Platforms such as Facebook, Twitter, and Instagram are very powerful when it comes to conveying all sorts of ideas and opinions. For instance, anyone can call himself or herself an expert and give out advice. But watch out: such advice may in fact encourage honest people to do things that are illegal. The CCQ’s Customer Services have received questions from workers and employers who are wondering about things that they have read on the Web.
It pays to be careful!
In most cases, you’ll be able to find answers to your questions about the construction industry’s rules at ccq.org. You can use the search engine to find information. You can also call the CCQ’s Customer Services, which will be able to help you out (1-888-842-8282).
Here is a short list of subjects that were recently addressed in social media and that should be clarified:
- The CCQ hands out “tickets” left and right without due process.
- Construction workers can never work outside their region of residence; that doesn’t make sense.
- The CCQ doesn’t allow construction trades people with a competency certificate to perform tasks that are really very simple.
The CCQ hands out “tickets” left and right without due process.
Part of the CCQ’s mission involves overseeing compliance with the rules that apply in the construction industry (Act R-20, related regulations, collective agreements). Its first concern is to ensure that workers and employers on construction sites have the skills necessary to guarantee the quality of work, as well as the safety of property and people.
The people most visible in carrying out this part of the CCQ's mission are the site inspectors, who travel around the province to verify that the rules are being properly applied on all construction sites. But they are not the only ones; several other categories of employees with “investigatory powers” also try to ensure that the rules are respected.
Contrary to what you may believe,the CCQ inspectors do not have the power to hand out “tickets.”Their role is to observe what is happening in the field, to identify the people on sites, and, if necessary, to recommend to theDirecteur des poursuites criminelles et pénales(DPCP) that legal action be taken. In the end, it is the professionals at the DPCP who decide whether or not to bring prosecutions. And so, it is a thorough process.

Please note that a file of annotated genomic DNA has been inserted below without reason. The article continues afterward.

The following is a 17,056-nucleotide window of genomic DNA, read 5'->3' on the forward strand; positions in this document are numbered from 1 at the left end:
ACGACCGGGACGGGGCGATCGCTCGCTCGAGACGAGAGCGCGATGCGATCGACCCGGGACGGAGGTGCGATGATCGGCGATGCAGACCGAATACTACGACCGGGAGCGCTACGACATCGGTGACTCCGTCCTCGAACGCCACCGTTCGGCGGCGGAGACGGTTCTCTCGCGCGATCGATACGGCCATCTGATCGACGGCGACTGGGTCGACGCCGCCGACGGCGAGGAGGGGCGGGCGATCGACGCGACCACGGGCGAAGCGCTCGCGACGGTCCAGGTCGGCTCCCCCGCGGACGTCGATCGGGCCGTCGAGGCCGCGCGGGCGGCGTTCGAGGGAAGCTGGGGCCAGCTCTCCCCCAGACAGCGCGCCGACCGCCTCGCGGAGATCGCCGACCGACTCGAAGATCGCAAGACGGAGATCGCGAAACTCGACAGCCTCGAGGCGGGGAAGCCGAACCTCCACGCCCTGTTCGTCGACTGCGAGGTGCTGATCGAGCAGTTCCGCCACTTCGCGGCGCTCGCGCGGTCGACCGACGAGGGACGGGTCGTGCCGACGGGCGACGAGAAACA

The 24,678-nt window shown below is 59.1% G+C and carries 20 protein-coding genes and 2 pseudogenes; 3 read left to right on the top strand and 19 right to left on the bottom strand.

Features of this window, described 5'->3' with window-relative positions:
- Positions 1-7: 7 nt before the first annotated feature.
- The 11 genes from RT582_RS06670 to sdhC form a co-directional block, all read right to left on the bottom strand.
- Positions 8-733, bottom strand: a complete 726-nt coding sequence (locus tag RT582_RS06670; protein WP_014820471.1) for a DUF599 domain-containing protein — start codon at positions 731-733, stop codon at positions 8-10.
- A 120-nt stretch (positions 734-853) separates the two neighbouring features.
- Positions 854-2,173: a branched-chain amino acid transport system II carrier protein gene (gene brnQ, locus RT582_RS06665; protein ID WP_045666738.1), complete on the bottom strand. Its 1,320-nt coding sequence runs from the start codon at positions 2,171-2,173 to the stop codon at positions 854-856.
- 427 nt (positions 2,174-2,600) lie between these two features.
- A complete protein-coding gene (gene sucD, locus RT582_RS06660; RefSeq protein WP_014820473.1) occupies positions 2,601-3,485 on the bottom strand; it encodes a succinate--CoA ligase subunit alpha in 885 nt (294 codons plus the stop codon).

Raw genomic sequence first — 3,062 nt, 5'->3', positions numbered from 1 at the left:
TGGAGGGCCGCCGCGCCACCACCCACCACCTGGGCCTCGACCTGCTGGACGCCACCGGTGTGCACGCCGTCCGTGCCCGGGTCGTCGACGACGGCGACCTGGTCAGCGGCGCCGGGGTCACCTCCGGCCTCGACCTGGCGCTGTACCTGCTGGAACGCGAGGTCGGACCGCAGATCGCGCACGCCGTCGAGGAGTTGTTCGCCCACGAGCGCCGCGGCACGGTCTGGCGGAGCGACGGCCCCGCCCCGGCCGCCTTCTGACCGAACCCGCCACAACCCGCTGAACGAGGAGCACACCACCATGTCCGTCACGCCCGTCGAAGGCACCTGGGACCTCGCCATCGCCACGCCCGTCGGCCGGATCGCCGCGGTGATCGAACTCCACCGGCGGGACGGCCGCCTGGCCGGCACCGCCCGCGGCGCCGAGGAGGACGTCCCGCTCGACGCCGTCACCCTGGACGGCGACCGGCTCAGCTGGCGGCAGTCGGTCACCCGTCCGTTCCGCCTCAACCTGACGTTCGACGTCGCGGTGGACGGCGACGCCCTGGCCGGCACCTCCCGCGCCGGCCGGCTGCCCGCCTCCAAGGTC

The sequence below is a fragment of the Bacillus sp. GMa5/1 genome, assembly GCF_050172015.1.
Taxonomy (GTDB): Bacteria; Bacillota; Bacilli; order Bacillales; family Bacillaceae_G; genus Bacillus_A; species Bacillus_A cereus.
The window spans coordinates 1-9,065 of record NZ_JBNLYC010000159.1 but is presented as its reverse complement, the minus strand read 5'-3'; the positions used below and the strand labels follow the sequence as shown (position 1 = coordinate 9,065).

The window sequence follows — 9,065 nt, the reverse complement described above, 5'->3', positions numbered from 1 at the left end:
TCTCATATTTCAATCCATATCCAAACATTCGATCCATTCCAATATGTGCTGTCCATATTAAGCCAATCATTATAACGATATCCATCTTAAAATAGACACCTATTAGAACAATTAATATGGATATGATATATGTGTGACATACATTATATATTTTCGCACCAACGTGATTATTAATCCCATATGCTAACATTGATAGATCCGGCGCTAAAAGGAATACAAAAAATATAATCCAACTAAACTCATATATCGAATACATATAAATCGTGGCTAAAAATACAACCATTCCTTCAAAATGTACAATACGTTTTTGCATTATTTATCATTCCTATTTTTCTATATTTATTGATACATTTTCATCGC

It is also worth noting thatfines are payable to the government’s consolidated fund, not to the CCQ.
Why try to catch people who just want to do their work?
The main purpose of detecting violations of the laws, regulations, and agreements is to ensure fair competition. The idea is to stand behind people who do things correctly: workers who make sure that they have the right competency certificate, and employers that pay the wage rates set out in the collective agreements, declare hours of work correctly, and so on. Obviously, the first people hurt by schemes to get around the rules are the people who choose to respect them.
It is important to understand that the CCQ also pursues civil lawsuits on behalf of workers to collect unpaid sums due by employers (salary, vacation benefits, etc.). In 2015, almost $14 million was recovered in this way, and most of it went to the wronged workers.
You can learn more by reading the CCQ’s annual management report.
Construction workers can never work outside of their region of residence; that doesn’t make sense.
It is true that, unlike other professionals, construction tradespeople follow rules that encourage regional hiring.
The objective of this regulation is to ensure that construction projects provide economic benefits above all to the regions in which the work is done. This is why, as a general rule, construction sites are filled mainly with workers who live in the region. This is a commendable objective with positive effects for the different communities of Quebec.
But sometimes we can’t find work in our region!